A Study of Hebrews 6:1-9
Dr. John Woodward
To be assured of Christ as your source of living, you need to be assured of His salvation. However, the warning passages in Hebrews 6:1-9 and 10:26-39 are sometimes used to question the security of the believer. Let’s consider a brief explanation of these passages in their context.
This article will explore the meaning of Hebrews 6:1-9: “Therefore, leaving the discussion of the elementary principles of Christ, let us go on to perfection, not laying again the foundation of repentance from dead works and of faith toward God, of the doctrine of baptisms, of laying on of hands, of resurrection of the dead, and of eternal judgment. And this we will do if God permits. For it is impossible for those who were once enlightened, and have tasted the heavenly gift, and have become partakers of the Holy Spirit, and have tasted the good word of God and the powers of the age to come, if they fall away, to renew them again to repentance, since they crucify again for themselves the Son of God, and put Him to an open shame” (Heb. 6:1-6).
This passage has been a challenge to Bible students and space does not allow for an exhaustive treatment of the various grammatical and theological viewpoints. But, the following analysis seems is most in harmony with the context of the passage and the teaching of the New Testament as a whole.
Let’s start with the background. This epistle was written to a predominantly Jewish readership that was being persecuted for their confession of faith in Jesus as the Messiah (Christ). Although the monotheism of the Jews was permitted under Roman law (due to their zeal and heritage) the religion of being “Christian” was not exempt from the imperial requirement to confess Caesar as Lord. Evidently some who has professed faith in Jesus had returned to the economic, social, legal, and religious safety of Judaism. They were once again looking to the familiar Old Testament rituals (as practiced at the Temple in Jerusalem prior to is destruction in A.D. 70).
The writer’s “word of exhortation” (13:22) repeatedly warned these vacillating “converts” about the fatal consequences of looking away from Christ for a means of salvation. “… how shall we escape if we neglect so great a salvation, which at the first began to be spoken by the Lord, and was confirmed to us by those who heard Him, God also bearing witness both with signs and wonders, with various miracles, and gifts of the Holy Spirit, according to His own will?” (Heb. 2:3,4).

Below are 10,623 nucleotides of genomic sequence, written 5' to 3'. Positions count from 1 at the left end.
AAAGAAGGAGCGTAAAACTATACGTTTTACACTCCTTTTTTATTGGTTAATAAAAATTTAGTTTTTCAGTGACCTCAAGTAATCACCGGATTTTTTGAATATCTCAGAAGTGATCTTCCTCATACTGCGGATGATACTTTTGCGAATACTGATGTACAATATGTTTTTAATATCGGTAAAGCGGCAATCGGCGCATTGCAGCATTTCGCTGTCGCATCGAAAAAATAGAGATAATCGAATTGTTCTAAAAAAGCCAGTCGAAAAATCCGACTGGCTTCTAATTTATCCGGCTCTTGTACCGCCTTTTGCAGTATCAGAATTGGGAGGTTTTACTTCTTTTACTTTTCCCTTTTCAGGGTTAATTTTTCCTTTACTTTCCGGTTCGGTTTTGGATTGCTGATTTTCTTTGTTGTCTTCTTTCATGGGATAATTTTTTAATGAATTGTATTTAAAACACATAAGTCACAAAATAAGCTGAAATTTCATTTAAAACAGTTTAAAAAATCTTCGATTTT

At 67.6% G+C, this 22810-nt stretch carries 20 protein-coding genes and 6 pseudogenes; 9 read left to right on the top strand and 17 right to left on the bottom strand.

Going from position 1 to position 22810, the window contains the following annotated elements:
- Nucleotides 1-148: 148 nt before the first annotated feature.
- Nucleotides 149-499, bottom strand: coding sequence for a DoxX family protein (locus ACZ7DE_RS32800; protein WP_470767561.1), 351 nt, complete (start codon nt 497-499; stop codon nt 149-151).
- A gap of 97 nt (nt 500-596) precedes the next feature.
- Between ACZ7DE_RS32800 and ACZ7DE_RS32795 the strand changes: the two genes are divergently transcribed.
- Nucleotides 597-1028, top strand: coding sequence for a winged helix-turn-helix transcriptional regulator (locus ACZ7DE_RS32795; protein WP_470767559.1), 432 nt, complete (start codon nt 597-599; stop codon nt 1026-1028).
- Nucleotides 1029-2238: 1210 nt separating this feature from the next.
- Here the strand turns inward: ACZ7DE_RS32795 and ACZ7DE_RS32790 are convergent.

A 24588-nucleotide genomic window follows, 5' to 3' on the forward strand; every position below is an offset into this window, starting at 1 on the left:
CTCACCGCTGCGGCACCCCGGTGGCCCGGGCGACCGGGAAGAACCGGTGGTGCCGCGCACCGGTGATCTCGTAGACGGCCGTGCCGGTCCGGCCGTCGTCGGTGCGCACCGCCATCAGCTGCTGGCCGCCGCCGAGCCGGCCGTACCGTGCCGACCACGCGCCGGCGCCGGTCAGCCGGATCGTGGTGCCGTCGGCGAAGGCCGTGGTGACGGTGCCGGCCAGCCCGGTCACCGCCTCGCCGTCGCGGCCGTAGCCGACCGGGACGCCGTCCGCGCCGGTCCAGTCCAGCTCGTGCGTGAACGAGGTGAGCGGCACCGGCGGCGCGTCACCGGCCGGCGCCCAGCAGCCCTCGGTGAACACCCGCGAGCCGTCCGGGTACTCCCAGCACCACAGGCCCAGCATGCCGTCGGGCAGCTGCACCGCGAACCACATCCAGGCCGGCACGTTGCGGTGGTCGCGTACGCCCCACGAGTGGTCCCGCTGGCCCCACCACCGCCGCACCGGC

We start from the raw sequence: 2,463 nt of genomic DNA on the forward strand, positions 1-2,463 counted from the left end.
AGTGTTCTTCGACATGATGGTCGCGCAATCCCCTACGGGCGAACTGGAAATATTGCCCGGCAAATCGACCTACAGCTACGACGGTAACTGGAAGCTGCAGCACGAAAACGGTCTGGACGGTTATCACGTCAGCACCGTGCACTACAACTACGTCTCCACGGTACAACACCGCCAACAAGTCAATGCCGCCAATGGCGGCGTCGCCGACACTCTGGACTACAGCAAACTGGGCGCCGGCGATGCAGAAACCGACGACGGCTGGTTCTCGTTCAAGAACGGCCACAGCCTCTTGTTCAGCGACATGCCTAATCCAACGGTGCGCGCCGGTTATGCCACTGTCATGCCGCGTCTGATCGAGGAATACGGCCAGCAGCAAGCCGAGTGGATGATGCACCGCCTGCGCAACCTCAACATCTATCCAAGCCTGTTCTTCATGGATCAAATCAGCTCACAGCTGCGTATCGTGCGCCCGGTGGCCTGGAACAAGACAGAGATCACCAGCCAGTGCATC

Leading up to chapter six is a section that rebukes the congregation for their lack of learning and neglect of spiritual growth: “For though by this time you ought to be teachers, you need someone to teach you again the first principles of the oracles of God; and you have come to need milk and not solid food. For everyone who partakes only of milk is unskilled in the word of righteousness, for he is a babe. But solid food belongs to those who are of full age, that is, those who by reason of use have their senses exercised to discern both good and evil” (Heb. 5:12-14). The best way to gain confidence in the faith is to learn; the best way to demonstrate life is to grow.
So the writer urges, “Therefore, leaving the discussion of the elementary principles of Christ, let us go on to perfection” [i.e., maturity-Col. 1:28; 4:12]. The teaching about Christ’s high priestly ministry in chapters 7-10 would be like solid food in comparison to milk. Therefore, the basic (milk) teachings would not be reviewed at this juncture (6:1,2).
Another reason for going on to a more comprehensive understanding of Christ’s superiority to the Old Covenant priesthood was that these basics would not be adequate to restore a backslidden believer (a professing believer who had returned to confidence in the Temple rituals or was tempted to do so). Such a turning away from Christ is known as “apostacy” (2 Peter 2:20-22).
Theologians debate whether the scenario of Hebrews 6:4,5 refers to those who were almost saved and then fell away or to those who were truly born again but (actually or hypothetically) lost their salvation. This passage has been difficult for both Calvinistic and Arminian viewpoints–difficult for Calvinists because it sounds like the saved person falls away and does not persevere; difficult for Arminians because those who “fall away” cannot be renewed to repentance (6:6).